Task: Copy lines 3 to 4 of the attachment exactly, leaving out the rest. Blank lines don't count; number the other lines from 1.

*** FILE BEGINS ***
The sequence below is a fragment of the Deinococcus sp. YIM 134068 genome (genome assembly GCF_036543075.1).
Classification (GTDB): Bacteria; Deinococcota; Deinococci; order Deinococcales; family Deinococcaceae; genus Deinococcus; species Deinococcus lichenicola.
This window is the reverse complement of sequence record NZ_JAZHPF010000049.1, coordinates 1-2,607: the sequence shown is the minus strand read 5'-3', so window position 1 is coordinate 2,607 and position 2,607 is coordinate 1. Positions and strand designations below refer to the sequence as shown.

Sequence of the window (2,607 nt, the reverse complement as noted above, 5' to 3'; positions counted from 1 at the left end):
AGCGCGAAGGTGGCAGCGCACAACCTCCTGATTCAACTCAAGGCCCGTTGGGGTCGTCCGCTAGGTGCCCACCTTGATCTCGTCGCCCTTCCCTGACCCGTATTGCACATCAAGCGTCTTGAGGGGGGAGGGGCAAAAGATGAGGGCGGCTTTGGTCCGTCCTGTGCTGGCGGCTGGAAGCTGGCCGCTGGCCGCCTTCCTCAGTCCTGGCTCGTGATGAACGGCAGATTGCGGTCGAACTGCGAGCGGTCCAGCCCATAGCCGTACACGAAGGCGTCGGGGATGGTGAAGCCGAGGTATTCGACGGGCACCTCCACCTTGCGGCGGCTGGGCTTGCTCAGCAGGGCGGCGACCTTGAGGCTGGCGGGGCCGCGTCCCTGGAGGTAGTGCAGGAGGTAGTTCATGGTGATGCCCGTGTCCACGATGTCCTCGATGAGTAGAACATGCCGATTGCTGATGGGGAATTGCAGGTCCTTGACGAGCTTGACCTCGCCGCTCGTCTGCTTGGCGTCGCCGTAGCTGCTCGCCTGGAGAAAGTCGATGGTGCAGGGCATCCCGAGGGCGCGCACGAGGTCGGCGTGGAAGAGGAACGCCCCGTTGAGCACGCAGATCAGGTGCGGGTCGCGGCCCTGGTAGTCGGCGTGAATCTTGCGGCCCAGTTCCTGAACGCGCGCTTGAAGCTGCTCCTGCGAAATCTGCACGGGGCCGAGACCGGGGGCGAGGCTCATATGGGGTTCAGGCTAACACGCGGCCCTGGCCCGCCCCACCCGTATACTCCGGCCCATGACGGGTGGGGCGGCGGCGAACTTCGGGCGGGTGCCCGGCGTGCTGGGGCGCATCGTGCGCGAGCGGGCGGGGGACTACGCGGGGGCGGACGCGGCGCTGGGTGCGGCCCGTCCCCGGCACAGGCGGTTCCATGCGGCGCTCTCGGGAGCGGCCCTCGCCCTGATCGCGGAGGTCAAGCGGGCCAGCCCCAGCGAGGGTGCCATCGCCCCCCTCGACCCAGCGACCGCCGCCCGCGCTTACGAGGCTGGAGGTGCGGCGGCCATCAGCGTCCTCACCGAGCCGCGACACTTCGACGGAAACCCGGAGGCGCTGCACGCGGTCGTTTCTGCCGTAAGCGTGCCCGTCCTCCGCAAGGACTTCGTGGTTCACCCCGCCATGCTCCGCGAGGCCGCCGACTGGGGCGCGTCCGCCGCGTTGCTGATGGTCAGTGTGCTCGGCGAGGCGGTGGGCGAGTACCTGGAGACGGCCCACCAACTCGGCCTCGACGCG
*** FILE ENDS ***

This window is the reverse complement of sequence record NZ_JAZHPF010000049.1, coordinates 1-2,607: the sequence shown is the minus strand read 5'-3', so window position 1 is coordinate 2,607 and position 2,607 is coordinate 1. Positions and strand designations below refer to the sequence as shown.

Sequence of the window (2,607 nt, the reverse complement as noted above, 5' to 3'; positions counted from 1 at the left end):